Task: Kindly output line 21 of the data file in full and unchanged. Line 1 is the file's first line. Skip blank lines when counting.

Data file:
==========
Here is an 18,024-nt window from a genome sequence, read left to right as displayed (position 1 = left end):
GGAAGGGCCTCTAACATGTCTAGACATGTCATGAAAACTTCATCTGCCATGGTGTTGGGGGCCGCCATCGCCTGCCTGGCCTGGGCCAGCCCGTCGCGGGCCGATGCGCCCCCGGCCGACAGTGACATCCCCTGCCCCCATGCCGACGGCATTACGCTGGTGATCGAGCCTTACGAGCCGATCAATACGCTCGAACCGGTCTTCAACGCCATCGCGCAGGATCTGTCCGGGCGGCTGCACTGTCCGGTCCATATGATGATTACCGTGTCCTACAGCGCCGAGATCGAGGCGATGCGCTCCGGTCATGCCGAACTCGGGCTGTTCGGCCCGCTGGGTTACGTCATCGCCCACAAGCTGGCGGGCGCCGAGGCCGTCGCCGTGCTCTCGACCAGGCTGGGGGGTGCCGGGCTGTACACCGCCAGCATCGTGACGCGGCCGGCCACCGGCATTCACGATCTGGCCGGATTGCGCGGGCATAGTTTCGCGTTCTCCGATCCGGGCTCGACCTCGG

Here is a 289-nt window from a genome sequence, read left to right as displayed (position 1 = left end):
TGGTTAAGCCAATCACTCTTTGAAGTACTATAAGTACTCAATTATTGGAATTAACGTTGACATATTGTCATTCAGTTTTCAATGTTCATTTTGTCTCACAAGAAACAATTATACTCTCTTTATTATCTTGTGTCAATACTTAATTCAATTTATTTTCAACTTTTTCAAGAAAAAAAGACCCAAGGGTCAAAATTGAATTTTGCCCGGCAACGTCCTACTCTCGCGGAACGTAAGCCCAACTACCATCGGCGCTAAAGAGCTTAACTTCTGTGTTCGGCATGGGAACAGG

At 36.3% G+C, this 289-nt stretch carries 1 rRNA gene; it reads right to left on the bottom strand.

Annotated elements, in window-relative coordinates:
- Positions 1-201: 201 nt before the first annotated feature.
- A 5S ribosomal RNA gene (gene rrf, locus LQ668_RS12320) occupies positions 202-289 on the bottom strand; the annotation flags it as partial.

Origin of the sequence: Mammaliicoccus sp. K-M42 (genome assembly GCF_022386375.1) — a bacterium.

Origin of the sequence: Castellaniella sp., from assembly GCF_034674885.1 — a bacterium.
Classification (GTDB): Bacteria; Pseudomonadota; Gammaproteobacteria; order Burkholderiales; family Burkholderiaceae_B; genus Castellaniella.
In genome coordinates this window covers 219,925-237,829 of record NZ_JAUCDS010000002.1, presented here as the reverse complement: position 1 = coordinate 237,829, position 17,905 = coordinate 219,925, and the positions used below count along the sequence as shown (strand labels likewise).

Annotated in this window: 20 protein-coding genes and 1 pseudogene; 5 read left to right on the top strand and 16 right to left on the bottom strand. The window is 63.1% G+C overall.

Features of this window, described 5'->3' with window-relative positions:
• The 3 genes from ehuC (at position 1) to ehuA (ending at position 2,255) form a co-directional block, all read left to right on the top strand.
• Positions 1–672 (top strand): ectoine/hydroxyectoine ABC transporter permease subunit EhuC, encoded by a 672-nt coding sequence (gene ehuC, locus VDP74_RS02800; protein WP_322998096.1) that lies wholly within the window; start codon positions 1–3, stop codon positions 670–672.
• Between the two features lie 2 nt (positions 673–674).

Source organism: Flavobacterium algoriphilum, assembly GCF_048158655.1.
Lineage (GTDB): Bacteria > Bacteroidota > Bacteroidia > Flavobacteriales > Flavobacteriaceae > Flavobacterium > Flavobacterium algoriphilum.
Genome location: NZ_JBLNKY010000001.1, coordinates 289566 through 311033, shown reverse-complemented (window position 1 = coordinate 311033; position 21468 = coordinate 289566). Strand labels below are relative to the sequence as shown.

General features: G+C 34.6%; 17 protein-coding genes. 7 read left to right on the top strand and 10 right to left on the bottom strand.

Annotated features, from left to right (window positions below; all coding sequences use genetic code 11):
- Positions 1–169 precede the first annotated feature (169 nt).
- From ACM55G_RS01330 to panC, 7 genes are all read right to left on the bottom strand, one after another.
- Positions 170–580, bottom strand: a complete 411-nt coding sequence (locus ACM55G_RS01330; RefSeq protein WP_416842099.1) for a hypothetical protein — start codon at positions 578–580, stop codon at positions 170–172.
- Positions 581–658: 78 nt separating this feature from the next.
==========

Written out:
General features: G+C 34.6%; 17 protein-coding genes. 7 read left to right on the top strand and 10 right to left on the bottom strand.